From the Courage Campaign
Last Thursday, at about 5:30 in the morning, agents from the Department of Homeland Security visited the apartment of some UCSB students. They interrogated a graduate student — the target of the pre-dawn raid — and compelled her to produce documents proving her legal immigration status. The federal agents also asked if anyone else in the apartment was an immigrant. Presumably frightened at the early morning intrusion and eager to comply with the agents’ requests, the graduate student’s roommate volunteered that she, too, was not born in the United States. Probably confident that she was doing the right thing, the roommate — who is an undergraduate student at UCSB — looked for her documentation but was apparently unable to find enough proof to satisfy the agents. She was arrested on the spot. She’s currently in a detention facility in Ventura.
I have just been informed that the detained woman is a student in the class I am teaching this quarter. I am horrified. This student has visited me in office hours. She’s almost always at lecture, and she has been a frequent contributor to the class discussion. I cannot believe that this is the reason that she’s missed lecture the past few days.
Ironically, this week the class will talk about immigration policy in the United States, but I’ve been notified by the Associate Dean that this student is likely to miss class since she’s in an immigration detention facility. I’m told that university counsel is working with the student’s family and their legal representative and they hope to secure a quick release for the student.
I wonder how often this kind of thing happens. I obviously don’t know all the facts, but from what I do know, the interrogation of these students seems utterly ridiculous. Any questions as to the status of the graduate student targeted for suspicion surely could have been answered in less intrusive ways than an unannounced, pre-dawn interrogation at her apartment. And what made the Department of Homeland Security think that these students, who study sociology and religion, would be some kind of threat deserving of this kind of rough treatment in the first place? Why did they decide that my student, who apparently couldn’t find her documents on the spot in the early morning hours, needed to be arrested right then and there? Why not just come back later to check on her, or require that she report to an immigration office within 48 hours or something like that? The immediate arrest and detention appears to me to be totally unwarranted.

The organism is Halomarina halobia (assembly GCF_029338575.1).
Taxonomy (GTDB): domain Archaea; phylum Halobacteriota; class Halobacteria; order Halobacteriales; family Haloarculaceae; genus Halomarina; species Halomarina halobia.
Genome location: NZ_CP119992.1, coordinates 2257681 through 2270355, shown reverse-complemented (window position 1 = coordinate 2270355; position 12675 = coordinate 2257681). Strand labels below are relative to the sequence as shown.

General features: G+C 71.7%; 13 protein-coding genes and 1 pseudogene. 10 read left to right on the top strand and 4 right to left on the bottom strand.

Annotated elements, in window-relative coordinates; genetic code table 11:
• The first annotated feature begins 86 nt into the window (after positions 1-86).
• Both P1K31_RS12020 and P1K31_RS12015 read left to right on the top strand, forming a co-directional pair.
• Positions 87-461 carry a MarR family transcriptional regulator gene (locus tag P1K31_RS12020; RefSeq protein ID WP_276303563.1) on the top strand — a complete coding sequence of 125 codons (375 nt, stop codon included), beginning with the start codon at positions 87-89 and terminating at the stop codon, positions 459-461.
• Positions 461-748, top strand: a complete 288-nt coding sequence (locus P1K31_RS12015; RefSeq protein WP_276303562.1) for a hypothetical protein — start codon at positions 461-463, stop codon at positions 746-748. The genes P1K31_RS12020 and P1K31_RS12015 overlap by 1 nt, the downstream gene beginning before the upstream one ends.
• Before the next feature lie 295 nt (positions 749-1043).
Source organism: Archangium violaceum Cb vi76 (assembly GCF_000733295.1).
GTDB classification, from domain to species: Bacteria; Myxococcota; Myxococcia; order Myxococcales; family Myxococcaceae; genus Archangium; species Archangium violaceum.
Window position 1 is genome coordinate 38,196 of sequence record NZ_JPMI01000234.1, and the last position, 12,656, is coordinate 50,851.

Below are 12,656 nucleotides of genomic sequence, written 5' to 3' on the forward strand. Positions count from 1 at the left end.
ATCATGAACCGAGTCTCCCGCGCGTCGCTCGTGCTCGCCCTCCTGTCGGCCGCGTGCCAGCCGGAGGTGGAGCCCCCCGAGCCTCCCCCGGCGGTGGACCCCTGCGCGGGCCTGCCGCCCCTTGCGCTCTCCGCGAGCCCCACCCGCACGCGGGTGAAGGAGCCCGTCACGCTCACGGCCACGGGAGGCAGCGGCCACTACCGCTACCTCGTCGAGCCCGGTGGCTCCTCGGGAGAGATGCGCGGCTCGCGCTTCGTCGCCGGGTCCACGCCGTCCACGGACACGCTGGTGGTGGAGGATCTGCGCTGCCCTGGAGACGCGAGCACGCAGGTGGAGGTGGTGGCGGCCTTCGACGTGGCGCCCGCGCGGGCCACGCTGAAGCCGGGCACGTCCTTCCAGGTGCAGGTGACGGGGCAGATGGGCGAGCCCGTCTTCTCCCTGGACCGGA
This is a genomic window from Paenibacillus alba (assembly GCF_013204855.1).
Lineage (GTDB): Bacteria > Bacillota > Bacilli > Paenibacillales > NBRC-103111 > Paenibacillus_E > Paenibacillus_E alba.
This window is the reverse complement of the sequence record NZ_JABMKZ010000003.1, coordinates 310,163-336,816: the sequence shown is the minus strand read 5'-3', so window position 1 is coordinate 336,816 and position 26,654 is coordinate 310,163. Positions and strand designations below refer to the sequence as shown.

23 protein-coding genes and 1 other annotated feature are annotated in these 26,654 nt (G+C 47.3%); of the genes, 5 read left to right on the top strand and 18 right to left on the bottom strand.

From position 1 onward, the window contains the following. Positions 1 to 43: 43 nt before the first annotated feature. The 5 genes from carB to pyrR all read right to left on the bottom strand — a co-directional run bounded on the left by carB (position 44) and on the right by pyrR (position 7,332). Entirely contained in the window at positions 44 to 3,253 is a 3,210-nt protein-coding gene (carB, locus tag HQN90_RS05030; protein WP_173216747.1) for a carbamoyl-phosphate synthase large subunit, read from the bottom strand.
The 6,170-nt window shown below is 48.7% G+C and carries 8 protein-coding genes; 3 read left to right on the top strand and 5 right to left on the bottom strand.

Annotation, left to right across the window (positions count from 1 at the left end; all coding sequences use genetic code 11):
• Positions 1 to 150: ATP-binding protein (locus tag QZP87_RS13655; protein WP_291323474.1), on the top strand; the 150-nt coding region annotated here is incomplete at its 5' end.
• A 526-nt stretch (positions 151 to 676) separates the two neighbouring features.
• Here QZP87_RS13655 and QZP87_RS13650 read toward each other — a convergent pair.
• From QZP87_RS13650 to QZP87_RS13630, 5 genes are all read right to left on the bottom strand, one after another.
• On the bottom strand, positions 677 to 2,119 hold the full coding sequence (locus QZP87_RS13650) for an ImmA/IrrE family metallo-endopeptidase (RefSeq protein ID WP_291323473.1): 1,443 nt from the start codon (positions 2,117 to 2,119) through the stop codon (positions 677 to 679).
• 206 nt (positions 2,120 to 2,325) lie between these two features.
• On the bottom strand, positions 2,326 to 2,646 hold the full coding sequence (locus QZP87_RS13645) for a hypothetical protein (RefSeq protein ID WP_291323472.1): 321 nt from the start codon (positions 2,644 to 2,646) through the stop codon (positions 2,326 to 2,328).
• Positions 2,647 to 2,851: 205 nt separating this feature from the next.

I’ve been an “immigrant” myself when I lived in Japan, and I’m not sure that if agents came storming into my room in the early morning that I’d be able to produce my passport and all my documents fast enough to satisfy them. Thankfully, I was an immigrant in a country that didn’t conduct any raids on me. Unfortunately, these students do live in a country where we raid people’s homes, asking them to prove that they’re legal.
I’m not just horrified by this incident, but I’m also embarrassed. I’m embarrassed as an American that we’ve sunk to this level in our quest for “securing the borders.” How sad.
From the Courage Campaign